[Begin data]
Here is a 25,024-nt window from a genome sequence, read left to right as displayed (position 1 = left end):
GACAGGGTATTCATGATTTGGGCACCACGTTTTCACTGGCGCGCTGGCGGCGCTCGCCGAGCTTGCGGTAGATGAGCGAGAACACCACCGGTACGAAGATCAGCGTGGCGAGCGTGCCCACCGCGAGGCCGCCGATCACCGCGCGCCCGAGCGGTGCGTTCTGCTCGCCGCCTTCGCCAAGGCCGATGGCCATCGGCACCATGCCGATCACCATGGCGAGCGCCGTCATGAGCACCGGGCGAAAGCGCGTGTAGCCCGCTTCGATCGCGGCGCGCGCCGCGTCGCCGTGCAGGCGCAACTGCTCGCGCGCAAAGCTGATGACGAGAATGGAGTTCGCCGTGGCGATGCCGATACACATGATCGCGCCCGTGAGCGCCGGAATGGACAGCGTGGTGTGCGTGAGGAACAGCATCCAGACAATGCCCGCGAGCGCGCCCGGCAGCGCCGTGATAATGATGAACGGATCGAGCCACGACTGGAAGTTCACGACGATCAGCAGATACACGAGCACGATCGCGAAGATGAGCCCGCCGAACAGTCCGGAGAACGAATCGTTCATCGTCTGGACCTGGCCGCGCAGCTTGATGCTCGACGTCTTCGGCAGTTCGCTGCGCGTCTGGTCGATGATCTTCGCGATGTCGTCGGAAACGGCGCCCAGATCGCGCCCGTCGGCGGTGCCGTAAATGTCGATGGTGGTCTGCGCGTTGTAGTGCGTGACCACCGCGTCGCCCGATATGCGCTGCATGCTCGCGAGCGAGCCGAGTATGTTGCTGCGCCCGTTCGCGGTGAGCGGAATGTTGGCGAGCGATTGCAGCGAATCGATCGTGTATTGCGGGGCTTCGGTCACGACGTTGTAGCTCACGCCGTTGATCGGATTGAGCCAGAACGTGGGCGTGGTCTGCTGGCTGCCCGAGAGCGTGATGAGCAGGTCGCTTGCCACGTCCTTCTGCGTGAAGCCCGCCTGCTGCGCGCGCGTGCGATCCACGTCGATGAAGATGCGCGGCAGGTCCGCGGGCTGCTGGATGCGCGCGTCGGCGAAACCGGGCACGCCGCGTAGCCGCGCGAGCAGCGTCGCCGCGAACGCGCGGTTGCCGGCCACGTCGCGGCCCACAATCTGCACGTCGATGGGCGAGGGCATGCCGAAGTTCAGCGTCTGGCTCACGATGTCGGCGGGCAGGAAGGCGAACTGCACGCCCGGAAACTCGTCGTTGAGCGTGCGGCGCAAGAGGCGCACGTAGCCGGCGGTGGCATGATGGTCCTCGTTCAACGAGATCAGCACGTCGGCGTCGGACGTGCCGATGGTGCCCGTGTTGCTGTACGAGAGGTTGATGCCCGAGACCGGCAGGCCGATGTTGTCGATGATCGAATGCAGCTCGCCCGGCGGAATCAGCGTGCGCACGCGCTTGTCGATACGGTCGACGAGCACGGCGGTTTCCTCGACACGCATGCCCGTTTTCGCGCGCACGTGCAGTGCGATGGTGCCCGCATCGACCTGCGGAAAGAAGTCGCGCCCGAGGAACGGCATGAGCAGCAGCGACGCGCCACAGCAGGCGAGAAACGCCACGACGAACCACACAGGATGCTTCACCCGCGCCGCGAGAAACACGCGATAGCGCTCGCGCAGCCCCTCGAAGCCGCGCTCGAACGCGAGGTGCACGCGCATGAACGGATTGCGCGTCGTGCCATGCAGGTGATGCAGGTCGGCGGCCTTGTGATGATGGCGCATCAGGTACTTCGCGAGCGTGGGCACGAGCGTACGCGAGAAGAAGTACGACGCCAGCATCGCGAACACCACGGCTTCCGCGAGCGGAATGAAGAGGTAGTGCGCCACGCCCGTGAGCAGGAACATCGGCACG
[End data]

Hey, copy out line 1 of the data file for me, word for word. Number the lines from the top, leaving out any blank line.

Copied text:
Here is a 25,024-nt window from a genome sequence, read left to right as displayed (position 1 = left end):